Mailinglist Archive: opensuse-edu (146 mails)

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Re: [suse-linux-uk-schools] OSE Conference
  • From: "Frank Shute" <shute@xxxxxxxxxxxxxxxxxxxxx>
  • Date: Tue, 11 Jul 2000 02:14:03 +0000 (UTC)
  • Message-id: <20000711031226.C12278@xxxxxxxxxxxxxxxxx>
On Mon, Jul 10, 2000 at 08:24:43PM +0100, Malcolm wrote:
> the debate taking place here on the suse linux list is interesting and
> potential far reaching (beyond the scope of the list, can i access the
> archive, someone send them to the TES Online or Telegraph)...., some further
> observations
> 1. Support. The support model for Open Source & Linux is the real
> 'leap-of-faith' the majority of IT managers/workers in the UK. They do not
> see it as the easiest option and it scares them. The main benefit of support
> contracts/ third party organisation running your systems is that you have
> 'someone else' down the line to pass the blame on to, especially if you've
> paid lots of money for it. If an Open Source solution fails (which is less
> likely) you've got to stand up and be counted. The key skills are knowing
> bash, Linux device drivers etc its knowing how to get hold of great
> resources on the web (whose using IMP web-based mail by the way ?). Acorns
> did educational IT harm, as many people (including me) felt that they gone
> up the wrong tree and most schools want to up the right tree with the
> corporate world.

At present there are not enough companies supporting linux but I
hope to do my bit to change that. There is no reason why the support
model for open source software should be too much different from
proprietry software. The problem is that the companies and
individuals who offer support for linux systems are rushed off their

There's also a skills shortage of individuals who are familiar with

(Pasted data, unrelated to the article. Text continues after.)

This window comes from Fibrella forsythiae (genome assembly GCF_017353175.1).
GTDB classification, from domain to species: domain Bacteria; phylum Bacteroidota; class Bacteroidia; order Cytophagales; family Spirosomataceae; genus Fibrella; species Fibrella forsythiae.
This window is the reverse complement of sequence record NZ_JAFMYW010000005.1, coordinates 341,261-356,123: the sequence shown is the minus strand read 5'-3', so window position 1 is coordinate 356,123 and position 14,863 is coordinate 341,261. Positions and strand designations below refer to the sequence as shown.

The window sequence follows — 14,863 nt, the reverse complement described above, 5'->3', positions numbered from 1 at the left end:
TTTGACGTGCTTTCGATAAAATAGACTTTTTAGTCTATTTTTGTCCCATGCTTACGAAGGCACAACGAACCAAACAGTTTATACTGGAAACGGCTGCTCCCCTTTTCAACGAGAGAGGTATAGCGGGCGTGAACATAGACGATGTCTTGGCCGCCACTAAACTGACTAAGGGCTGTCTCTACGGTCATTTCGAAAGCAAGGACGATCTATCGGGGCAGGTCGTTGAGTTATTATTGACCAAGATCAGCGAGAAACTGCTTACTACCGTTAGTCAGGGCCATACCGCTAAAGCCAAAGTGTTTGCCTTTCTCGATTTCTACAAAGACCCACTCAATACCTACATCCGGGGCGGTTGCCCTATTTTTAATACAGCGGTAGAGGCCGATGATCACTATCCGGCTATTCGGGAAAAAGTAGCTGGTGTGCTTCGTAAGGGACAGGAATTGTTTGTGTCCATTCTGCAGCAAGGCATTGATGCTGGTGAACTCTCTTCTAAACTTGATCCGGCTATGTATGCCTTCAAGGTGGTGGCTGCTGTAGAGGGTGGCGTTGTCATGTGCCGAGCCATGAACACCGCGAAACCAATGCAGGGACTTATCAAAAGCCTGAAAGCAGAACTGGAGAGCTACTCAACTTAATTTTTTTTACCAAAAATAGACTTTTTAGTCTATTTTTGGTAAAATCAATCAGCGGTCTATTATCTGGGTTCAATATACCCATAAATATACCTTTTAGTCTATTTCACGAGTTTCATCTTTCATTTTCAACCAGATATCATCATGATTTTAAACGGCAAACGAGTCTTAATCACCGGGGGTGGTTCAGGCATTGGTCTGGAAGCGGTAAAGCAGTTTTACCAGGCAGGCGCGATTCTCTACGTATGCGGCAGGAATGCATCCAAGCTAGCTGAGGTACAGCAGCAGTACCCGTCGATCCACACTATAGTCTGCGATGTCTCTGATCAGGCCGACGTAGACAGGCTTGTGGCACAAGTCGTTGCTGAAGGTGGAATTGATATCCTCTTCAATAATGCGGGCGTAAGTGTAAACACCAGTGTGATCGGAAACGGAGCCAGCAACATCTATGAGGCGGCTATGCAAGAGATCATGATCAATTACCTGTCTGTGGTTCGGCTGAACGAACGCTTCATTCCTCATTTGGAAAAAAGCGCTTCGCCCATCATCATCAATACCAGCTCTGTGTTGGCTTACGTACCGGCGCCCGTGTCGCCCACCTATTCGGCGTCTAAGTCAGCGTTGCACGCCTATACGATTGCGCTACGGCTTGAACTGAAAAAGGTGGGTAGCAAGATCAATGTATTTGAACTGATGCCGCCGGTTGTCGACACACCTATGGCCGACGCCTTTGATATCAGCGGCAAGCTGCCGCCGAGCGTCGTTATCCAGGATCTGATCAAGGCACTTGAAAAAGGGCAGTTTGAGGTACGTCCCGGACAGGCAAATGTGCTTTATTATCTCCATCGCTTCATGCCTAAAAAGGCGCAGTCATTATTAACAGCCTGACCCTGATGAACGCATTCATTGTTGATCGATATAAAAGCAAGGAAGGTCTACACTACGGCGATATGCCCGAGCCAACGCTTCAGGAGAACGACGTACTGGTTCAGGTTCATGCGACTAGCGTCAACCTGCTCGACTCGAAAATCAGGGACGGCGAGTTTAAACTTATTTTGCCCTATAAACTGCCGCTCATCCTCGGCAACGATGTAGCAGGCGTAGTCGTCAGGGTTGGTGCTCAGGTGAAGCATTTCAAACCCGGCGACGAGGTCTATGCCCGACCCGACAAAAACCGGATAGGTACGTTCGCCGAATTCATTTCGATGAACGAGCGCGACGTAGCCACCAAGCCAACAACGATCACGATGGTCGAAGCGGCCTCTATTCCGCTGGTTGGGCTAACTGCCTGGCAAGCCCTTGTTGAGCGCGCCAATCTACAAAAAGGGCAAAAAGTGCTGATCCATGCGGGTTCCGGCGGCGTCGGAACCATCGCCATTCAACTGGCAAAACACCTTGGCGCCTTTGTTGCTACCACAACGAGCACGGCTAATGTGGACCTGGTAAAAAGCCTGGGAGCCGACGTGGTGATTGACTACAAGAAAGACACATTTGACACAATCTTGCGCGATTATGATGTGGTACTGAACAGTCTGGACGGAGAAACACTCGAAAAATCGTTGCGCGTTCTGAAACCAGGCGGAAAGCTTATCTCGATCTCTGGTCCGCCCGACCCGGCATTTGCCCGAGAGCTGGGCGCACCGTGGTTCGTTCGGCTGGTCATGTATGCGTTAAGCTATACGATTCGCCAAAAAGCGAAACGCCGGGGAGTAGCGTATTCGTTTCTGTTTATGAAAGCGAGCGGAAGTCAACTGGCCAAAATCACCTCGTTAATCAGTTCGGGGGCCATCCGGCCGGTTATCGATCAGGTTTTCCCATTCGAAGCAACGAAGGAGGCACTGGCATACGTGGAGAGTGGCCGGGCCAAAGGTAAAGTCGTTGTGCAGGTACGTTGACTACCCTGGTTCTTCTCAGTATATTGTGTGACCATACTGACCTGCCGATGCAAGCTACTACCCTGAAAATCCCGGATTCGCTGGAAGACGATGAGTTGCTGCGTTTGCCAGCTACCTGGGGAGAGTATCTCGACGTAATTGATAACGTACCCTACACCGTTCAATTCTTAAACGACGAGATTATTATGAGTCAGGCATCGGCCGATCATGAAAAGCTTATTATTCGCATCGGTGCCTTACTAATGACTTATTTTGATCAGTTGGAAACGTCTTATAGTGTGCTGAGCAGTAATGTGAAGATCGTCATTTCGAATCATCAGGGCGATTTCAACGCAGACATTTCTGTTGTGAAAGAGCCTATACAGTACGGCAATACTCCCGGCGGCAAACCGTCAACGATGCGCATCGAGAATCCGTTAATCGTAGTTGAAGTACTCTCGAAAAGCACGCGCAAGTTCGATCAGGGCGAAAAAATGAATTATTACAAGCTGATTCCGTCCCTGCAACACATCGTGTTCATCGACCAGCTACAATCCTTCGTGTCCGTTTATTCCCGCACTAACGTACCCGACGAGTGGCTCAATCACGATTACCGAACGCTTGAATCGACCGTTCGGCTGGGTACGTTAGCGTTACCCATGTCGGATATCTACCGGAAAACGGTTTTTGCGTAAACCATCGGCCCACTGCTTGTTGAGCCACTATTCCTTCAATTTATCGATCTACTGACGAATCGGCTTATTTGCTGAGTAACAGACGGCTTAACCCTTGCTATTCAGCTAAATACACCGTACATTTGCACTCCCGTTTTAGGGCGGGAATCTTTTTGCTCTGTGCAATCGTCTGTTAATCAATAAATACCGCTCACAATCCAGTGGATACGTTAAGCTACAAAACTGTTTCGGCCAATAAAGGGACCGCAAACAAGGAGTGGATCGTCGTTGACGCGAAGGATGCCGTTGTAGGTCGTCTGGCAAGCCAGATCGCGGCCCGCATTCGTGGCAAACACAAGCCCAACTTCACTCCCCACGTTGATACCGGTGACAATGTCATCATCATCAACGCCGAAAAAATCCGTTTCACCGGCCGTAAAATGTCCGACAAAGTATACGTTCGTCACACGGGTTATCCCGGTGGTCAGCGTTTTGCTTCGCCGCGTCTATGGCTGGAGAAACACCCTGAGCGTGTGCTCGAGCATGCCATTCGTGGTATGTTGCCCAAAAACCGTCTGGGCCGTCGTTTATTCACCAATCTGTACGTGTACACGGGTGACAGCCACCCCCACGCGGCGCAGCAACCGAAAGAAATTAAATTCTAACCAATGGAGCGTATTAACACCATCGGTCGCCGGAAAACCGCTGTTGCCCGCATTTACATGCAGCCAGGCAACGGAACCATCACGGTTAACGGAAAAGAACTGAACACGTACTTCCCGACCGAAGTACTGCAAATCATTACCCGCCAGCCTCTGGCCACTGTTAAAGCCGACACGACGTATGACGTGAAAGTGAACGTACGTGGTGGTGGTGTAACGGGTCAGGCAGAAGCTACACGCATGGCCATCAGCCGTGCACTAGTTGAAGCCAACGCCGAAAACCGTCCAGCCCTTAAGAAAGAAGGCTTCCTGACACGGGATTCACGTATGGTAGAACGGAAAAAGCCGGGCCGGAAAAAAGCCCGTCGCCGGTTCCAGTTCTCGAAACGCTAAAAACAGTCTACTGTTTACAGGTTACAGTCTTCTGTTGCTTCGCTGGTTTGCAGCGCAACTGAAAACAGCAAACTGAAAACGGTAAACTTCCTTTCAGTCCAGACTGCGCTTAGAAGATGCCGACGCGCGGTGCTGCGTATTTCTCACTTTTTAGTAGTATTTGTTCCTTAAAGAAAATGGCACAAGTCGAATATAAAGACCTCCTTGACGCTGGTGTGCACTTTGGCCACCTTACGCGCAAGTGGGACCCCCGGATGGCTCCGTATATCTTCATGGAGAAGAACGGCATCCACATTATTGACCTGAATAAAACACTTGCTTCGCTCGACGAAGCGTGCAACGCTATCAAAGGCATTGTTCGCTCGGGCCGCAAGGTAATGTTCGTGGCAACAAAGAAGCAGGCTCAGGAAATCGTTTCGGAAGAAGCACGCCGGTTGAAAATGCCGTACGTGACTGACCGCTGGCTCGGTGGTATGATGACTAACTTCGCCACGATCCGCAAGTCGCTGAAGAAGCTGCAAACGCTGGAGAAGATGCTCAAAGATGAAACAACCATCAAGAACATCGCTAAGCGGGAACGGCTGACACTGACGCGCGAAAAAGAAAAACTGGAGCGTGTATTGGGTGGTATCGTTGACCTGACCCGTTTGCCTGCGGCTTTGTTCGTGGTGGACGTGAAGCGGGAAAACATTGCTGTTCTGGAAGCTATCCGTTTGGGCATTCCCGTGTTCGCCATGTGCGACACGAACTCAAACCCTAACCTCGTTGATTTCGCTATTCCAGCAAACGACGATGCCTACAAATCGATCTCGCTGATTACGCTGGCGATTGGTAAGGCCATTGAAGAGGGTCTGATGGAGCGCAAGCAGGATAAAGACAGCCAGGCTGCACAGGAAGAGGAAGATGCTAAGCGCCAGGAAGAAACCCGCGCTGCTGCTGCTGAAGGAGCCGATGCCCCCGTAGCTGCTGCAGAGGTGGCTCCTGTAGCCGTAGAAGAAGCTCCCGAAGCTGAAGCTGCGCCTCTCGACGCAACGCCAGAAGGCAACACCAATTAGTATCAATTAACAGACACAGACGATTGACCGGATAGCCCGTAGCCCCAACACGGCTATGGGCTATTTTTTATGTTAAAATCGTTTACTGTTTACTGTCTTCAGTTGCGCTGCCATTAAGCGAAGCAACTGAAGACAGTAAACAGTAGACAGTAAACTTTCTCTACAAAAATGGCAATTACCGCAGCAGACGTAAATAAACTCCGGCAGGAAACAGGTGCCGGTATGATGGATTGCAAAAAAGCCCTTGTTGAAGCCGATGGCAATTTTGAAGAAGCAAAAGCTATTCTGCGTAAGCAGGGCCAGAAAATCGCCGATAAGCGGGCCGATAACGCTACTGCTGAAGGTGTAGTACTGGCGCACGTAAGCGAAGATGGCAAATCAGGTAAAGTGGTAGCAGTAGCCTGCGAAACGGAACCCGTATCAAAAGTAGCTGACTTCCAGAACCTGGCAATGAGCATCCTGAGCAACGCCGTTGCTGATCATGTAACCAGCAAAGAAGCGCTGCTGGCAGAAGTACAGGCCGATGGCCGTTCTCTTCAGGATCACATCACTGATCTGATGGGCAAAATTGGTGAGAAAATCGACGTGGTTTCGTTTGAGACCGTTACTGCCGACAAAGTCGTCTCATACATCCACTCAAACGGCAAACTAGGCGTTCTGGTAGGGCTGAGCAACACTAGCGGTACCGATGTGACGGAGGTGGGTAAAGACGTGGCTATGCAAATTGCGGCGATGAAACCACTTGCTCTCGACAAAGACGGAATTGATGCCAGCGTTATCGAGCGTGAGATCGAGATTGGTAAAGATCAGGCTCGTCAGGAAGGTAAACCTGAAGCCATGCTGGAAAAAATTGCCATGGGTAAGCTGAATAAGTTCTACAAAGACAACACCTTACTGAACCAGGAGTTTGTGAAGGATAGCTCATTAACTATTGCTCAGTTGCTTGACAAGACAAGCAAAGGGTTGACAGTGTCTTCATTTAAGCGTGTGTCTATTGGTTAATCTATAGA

linux, it's only now that there are young people coming out from
university who have had hands on experience. Hopefully, things will
continue to shift from being quite so Windows-centric.

But progress is being made - only a couple of years ago linux wasn't
on anybody's agenda apart from a hard-core of developers/users.

> 2. Advocacy. The K12Linux list in the States is great, and has regular
> postings which include things like 'how do I persaude my teachers that Word
> isn;t the only solution'. Good case studies is where Suse, Redhat and the
> other Linux distributors come in, providing solid evidence to Open Source /
> Linux working in the School environment. Becta would love to evaluate more
> Linux servers (we've already done Powys) and Linux/KDE workstations.

How do you mean evaluate more linux servers & workstations? Do you
just turn up to see them in action and what they're doing?

> 3. United Front. I'm a Mandrake user, i like it, got RPM etc etc, but don't
> get hung up on the different distributions, get hung up on overall politics
> of free speech and getting what you want from your IT resource, not just
> what people are willing to sell you. You will also have to buy some closed
> source software (I agree with Eric Raymond on this one), for niche
> applications, SIMs is currently one unfortunate example.

I agree. You have to be pragmatic and use what's best for the job.

> If anybody wants a company to support their Open Source/Linux solution for
> their school, we are aware of at least three who will do it for you.

How do I get on the list? I'm going to start committing my business
full-time to putting linux/open source into schools in the autumn.

> And to finish, some maths.....
> Microsoft are sending / have sent a note reminding school Heads and
> Governors about their responsibility for correct licensing, to around 18000
> primarys and 6000 secondary's in the UK. At educational rates, thats a
> minimum of around 750,000 of OS licenses alone (i guess). Anybody want to
> work out the productivity tools, content, admin tools etc etc
> (oh and by the way, around 35m on ISDN2-based ISP access each year!)

This huge waste of money can't be the best possible solution to
schools need for software.


Frank Shute

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